When starting shooting guard Jesse Morgan went down for the season with a torn ACL in his right knee on Jan. 10 at Saint Louis, the Massachusetts men’s basketball team’s season took a major turn.
Not only did the Minutemen lose their second leading scorer at the time and, arguably, their best perimeter defender as well, but they also lost perhaps their best 3-point shooter, a part of the offense that has become the team’s staple in recent years.
Immediately, UMass coach Derek Kellogg and his staff knew that something needed to be changed. With only three healthy guards eligible, including inexperienced freshman Trey Davis left as the only one coming off the bench, a shift in the game plan was a necessity.
Enter: Cady Lalanne, Sampson Carter and a stronger emphasis on pounding the post.
A few months ago, I wrote in this space that the Minutemen sorely lacked an inside presence after Lalanne had a poor outing against Miami (Fla.). I also wrote that shooting the 3-pointer was in UMass’ DNA, and the lack of an option in the paint was exposing the flaws of shooting the 3-ball as often as they were.
But in Sunday’s 70-65 victory against Richmond at the Mullins Center, none of that held water. Instead, an honest team effort to feed the hands of big bodies down in the post was the difference in what was one of the biggest wins of the year for UMass.
With a clear size advantage down low, the Minutemen finished with 38 points in the paint as they looked like a team much more reliant on pounding the ball than shooting the 3-pointer.
“We were playing a little bit differently and a little bigger,” Kellogg said. “We threw the ball inside probably as much as we had really since I’ve been here as a coach.”
Given the drastic change in personnel since Morgan’s injury, it was really only a matter of time.
Working with three guards over the course of the game, as well as dealing with Raphiael Putney and Terrell Vinson’s foul trouble, Kellogg was forced to use big lineups that included Maxie Esho, Carter and Lalanne all on the floor at the same time. This naturally led point guard Chaz Williams to look for options in the post rather than beyond the 3-point line.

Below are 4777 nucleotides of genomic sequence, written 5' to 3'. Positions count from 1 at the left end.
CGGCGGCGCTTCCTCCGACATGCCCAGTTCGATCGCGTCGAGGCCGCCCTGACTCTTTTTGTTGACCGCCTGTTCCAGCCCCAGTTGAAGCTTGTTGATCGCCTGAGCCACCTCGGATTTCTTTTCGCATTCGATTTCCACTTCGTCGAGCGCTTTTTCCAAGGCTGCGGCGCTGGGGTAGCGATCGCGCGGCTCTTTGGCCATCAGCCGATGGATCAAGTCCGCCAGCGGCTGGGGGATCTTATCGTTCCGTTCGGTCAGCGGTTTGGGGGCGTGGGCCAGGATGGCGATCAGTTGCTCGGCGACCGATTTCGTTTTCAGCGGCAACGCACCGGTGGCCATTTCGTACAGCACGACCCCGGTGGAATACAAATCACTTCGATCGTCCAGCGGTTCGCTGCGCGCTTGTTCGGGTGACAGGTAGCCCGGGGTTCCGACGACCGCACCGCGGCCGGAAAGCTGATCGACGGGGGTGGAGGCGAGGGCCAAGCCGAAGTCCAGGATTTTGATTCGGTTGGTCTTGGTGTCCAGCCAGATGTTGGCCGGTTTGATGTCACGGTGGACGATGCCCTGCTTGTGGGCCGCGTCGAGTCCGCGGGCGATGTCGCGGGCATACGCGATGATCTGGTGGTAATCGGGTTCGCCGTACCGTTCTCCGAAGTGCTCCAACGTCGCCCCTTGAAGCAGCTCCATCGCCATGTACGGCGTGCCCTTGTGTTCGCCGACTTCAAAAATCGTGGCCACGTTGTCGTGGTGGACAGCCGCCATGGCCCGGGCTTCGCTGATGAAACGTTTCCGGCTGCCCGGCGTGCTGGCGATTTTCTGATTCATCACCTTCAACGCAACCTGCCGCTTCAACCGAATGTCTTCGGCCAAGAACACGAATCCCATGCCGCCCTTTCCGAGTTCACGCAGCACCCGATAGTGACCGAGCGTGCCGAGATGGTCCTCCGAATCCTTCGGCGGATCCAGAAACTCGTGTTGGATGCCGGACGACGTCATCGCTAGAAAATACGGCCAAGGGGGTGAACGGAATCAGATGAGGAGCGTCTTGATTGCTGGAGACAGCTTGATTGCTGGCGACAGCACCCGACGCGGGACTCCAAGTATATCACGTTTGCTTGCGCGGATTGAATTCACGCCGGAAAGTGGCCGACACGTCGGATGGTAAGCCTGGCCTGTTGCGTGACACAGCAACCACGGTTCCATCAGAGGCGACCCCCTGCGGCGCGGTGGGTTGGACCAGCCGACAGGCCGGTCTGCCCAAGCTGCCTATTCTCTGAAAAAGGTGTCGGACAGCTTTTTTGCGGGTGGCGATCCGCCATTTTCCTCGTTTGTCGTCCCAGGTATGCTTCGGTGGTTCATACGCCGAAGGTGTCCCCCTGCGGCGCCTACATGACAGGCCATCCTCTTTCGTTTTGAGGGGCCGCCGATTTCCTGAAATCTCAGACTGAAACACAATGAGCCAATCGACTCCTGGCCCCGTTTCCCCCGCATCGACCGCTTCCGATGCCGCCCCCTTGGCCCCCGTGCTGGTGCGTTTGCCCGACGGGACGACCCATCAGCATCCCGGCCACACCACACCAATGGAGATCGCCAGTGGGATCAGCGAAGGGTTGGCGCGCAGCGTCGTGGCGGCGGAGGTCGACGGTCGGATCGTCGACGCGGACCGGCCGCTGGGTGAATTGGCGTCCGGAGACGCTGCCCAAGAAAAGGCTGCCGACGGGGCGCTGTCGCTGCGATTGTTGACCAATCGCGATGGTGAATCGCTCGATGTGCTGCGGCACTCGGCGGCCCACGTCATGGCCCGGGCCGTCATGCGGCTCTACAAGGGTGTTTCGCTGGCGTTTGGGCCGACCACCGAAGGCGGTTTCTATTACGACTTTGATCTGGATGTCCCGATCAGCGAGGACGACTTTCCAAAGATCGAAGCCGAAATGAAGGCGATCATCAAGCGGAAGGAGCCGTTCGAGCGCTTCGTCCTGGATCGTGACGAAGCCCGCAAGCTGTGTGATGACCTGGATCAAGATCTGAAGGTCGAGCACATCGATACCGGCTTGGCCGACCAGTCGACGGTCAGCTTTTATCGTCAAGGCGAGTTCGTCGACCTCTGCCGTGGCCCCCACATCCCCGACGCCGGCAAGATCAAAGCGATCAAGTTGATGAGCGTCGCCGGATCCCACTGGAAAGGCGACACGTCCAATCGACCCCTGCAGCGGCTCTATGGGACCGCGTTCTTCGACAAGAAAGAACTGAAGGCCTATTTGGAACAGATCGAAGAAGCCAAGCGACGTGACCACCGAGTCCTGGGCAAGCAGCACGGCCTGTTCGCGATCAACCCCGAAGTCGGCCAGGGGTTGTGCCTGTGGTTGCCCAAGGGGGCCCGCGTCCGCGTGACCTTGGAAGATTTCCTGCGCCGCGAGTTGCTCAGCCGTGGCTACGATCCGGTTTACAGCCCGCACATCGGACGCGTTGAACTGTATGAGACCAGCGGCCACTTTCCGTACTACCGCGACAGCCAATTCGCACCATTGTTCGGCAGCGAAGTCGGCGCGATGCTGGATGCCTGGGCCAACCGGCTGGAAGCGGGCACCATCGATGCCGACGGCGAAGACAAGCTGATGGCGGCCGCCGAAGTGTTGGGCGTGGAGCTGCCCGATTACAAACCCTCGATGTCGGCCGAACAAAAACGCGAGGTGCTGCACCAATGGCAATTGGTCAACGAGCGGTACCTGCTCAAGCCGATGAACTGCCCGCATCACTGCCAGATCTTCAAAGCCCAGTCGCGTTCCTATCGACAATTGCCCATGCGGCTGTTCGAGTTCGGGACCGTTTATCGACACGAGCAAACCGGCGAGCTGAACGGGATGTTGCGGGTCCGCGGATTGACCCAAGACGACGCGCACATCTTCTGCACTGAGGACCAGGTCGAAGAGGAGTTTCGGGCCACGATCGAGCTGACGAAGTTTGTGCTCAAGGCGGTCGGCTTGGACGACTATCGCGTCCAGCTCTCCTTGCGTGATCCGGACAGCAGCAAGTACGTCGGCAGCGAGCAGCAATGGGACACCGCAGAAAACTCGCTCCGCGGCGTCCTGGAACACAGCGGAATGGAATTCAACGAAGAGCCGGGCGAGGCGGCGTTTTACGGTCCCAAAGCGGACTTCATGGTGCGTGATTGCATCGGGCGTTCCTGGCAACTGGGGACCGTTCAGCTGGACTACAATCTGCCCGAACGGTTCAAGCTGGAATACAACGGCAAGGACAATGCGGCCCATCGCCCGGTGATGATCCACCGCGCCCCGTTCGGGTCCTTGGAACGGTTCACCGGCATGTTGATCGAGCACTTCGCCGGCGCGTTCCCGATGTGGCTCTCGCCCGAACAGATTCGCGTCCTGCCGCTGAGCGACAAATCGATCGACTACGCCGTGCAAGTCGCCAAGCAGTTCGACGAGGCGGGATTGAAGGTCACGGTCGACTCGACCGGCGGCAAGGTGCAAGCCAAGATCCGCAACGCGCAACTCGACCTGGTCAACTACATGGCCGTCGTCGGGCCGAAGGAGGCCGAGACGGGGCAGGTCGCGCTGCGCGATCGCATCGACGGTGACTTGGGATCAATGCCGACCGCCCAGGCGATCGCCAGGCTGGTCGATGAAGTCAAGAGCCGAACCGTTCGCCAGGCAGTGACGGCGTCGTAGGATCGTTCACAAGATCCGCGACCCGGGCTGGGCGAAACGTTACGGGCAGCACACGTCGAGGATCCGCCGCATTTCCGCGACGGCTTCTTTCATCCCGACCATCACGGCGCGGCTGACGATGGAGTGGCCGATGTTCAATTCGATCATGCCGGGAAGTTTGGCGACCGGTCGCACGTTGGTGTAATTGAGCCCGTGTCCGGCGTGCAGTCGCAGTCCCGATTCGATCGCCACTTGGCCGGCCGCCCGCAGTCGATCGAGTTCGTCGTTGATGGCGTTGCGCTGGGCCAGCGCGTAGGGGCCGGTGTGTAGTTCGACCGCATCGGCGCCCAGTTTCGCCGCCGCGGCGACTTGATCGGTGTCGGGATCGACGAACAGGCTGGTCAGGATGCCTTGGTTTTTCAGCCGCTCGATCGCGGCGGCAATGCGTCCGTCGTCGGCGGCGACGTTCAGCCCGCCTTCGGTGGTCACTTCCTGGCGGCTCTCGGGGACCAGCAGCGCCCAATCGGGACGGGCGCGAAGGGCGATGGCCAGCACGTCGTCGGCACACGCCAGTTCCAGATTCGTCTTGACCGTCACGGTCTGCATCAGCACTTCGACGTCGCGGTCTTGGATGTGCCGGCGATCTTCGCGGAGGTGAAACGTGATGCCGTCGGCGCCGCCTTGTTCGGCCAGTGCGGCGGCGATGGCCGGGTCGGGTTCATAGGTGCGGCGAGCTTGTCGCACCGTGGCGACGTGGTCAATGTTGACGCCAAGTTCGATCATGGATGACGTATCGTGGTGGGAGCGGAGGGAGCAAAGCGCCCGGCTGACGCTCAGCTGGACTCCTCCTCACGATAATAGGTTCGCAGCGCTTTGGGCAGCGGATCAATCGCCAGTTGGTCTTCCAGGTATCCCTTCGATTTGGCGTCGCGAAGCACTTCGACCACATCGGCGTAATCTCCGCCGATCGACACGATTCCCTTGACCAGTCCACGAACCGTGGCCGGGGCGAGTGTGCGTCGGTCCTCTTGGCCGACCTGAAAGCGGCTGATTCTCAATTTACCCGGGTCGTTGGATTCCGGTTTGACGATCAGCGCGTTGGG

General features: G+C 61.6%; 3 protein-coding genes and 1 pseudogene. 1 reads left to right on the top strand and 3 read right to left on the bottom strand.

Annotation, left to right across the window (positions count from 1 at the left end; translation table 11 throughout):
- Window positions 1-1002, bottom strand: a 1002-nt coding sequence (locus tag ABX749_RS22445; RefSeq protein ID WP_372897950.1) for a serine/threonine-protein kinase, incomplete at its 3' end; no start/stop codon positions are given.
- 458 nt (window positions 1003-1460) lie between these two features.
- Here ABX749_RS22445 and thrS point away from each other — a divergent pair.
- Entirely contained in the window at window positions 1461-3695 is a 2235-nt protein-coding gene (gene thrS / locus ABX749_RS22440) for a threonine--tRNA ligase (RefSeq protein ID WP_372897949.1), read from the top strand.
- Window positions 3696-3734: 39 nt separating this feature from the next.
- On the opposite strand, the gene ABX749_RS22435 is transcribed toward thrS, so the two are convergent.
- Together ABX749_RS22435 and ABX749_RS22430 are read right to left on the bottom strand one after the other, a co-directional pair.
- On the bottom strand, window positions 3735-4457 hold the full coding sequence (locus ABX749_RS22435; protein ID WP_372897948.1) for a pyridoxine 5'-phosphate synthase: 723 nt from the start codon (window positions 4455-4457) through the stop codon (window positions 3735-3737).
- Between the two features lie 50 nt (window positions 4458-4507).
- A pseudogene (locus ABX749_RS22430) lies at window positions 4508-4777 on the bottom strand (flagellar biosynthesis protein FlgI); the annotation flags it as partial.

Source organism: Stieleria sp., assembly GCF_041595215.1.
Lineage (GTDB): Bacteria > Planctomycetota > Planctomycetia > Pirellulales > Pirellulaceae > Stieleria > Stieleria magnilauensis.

The biggest beneficiary was Lalanne, who finished with 12 points on 5-of-8 shooting and could have easily had more if he didn’t miss a few point-blank attempts.
Regardless of those misses, though, his presence was strong as he anchored the Minuteman frontcourt and helped them fight back from a seven-point deficit with six minutes, two seconds left in the game.
“That’s just Cady being Cady,” Williams said. “He’s a big kid, he’s a beast, he’s a monster, so whenever you give him the ball, he just puts his body on people and tries to finish.”
As well as Lalanne played, he wasn’t the only big man getting more looks in the post. Carter, the team’s starting center, finished with 10 points, and scored eight of UMass’ first 12 points as the Minutemen jumped out to a 12-3 advantage in the opening minutes of the first half.
“I felt really good,” Carter said. “My teammates did a good job of getting back to me back-to-back. I just caught a good rhythm early and just stayed with it.
“I don’t think that’s the best I can play though.”
Despite putting more of an emphasis on looking inside, UMass wasn’t shy in dialing it up from long range on Sunday as it finished 3-of-15 from beyond the arc. That kind of inconsistency from 3-point range has plagued the Minutemen all year, as they’ve shot a hair over 30 percent from deep through 18 games.
But unlike before, when that kind of shooting may have spelled defeat, it didn’t matter against Richmond. Kellogg would obviously like more of those 3-pointers to go down, but if the game plan going forward is similar to that of Sunday’s, they may not need to.
“Not too many teams in our league have great bigs as big as Cady or as strong and physical,” Williams said. “So it’s going to be a key part for him to be a part of our team and do the things he can do.”
Stephen Hewitt can be reached at email@example.com and followed on Twitter @steve_hewitt.